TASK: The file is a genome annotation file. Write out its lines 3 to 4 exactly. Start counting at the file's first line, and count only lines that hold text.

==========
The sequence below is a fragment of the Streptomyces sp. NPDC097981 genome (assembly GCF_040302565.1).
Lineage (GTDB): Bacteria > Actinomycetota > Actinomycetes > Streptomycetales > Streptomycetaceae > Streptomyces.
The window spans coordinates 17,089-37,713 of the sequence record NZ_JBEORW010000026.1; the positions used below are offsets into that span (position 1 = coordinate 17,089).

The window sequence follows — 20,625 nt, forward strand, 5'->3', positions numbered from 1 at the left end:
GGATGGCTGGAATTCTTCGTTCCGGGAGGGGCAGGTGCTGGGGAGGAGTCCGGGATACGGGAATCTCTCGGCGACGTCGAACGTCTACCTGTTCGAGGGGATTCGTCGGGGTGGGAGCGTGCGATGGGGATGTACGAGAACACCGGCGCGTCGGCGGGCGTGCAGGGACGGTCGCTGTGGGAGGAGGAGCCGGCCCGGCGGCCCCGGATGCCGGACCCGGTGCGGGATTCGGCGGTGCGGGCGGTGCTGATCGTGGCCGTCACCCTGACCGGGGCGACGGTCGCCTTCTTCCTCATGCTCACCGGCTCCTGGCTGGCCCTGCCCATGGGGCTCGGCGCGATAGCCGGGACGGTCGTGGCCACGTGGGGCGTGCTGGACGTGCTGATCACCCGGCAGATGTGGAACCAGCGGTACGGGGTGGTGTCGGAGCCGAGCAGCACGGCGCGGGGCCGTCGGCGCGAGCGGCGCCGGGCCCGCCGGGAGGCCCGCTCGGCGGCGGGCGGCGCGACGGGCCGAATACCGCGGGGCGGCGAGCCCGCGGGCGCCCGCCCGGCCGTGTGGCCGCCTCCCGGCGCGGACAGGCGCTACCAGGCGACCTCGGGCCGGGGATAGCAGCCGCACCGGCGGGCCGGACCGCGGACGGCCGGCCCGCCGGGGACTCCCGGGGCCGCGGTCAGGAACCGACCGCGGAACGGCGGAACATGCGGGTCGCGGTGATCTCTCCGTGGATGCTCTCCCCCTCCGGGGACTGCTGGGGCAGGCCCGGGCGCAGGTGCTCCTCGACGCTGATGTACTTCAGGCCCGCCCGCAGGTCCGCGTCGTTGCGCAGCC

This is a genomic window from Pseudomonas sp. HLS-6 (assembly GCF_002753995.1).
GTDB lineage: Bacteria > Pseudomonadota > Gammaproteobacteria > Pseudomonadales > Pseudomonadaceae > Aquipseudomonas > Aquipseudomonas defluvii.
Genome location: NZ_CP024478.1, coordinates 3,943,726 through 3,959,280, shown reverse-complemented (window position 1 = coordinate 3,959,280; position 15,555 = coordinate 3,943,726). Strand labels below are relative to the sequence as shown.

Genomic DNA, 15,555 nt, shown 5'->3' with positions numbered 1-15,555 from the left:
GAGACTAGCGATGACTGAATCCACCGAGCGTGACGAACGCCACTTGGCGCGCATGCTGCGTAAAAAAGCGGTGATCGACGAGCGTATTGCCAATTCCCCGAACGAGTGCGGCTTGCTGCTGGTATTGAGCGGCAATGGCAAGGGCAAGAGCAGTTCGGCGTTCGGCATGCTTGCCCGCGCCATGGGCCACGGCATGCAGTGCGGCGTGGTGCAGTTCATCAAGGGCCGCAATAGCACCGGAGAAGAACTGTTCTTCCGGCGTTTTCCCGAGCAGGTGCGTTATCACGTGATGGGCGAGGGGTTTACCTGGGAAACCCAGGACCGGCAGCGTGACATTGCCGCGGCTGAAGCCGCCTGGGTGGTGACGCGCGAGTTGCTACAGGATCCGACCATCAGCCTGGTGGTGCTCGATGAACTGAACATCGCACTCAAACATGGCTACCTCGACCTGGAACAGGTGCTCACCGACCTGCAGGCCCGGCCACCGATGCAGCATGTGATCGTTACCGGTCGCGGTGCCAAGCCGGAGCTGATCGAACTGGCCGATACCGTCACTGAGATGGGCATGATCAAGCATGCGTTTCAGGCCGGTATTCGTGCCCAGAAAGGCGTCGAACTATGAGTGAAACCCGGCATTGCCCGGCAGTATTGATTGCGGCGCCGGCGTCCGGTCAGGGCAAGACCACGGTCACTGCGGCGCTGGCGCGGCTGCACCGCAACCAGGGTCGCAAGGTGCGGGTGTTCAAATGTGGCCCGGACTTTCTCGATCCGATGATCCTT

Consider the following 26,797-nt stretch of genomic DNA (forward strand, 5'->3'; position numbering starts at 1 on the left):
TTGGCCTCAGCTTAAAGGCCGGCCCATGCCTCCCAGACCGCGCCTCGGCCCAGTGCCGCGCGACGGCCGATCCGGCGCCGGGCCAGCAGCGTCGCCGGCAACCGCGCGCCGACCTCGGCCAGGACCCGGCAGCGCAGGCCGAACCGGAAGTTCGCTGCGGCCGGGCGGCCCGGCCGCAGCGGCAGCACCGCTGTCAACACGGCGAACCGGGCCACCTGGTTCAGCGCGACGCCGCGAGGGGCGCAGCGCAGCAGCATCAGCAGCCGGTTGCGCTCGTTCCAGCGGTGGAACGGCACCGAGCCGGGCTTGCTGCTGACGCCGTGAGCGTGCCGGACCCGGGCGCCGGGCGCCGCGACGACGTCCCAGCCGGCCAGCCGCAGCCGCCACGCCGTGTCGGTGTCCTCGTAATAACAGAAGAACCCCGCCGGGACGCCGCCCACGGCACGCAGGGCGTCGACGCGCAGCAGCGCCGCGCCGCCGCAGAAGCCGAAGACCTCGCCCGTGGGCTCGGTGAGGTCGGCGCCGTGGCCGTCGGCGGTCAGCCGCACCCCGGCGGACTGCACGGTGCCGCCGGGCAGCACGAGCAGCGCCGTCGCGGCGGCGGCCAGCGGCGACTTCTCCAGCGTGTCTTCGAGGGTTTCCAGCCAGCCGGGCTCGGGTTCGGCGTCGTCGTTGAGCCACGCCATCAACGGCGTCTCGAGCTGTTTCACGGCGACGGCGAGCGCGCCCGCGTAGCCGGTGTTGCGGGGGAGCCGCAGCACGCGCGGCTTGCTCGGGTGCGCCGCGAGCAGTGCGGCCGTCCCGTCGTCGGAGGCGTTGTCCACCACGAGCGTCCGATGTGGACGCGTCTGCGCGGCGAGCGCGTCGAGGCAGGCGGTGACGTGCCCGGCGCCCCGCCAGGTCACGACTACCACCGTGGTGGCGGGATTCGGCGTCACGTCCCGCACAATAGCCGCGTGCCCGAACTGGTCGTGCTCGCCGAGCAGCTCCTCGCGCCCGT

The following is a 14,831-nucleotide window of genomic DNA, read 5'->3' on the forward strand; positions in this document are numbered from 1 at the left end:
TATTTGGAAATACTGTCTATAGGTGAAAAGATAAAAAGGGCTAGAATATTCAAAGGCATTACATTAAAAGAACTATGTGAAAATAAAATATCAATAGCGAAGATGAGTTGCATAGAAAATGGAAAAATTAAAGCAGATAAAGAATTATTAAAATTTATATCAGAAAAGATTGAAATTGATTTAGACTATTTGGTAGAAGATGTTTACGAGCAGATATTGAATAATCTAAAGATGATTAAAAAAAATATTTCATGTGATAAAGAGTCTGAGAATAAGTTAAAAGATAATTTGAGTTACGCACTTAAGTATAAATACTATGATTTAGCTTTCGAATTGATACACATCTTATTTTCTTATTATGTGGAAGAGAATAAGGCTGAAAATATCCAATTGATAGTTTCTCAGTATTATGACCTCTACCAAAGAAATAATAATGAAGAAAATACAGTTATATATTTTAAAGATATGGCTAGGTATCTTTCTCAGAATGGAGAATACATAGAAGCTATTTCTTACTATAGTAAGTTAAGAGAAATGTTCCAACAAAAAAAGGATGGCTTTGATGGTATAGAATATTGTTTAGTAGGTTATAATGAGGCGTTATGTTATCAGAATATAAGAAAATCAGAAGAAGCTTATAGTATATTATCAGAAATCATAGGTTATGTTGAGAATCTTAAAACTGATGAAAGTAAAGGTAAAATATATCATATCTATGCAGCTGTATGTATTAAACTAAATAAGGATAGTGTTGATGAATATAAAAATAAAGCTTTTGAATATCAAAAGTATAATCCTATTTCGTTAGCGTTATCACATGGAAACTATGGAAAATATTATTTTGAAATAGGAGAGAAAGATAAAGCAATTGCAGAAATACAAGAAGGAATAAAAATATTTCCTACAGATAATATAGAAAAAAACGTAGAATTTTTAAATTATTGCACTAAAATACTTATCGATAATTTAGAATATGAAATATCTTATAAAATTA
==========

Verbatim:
The window spans coordinates 17,089-37,713 of the sequence record NZ_JBEORW010000026.1; the positions used below are offsets into that span (position 1 = coordinate 17,089).

The window sequence follows — 20,625 nt, forward strand, 5'->3', positions numbered from 1 at the left end: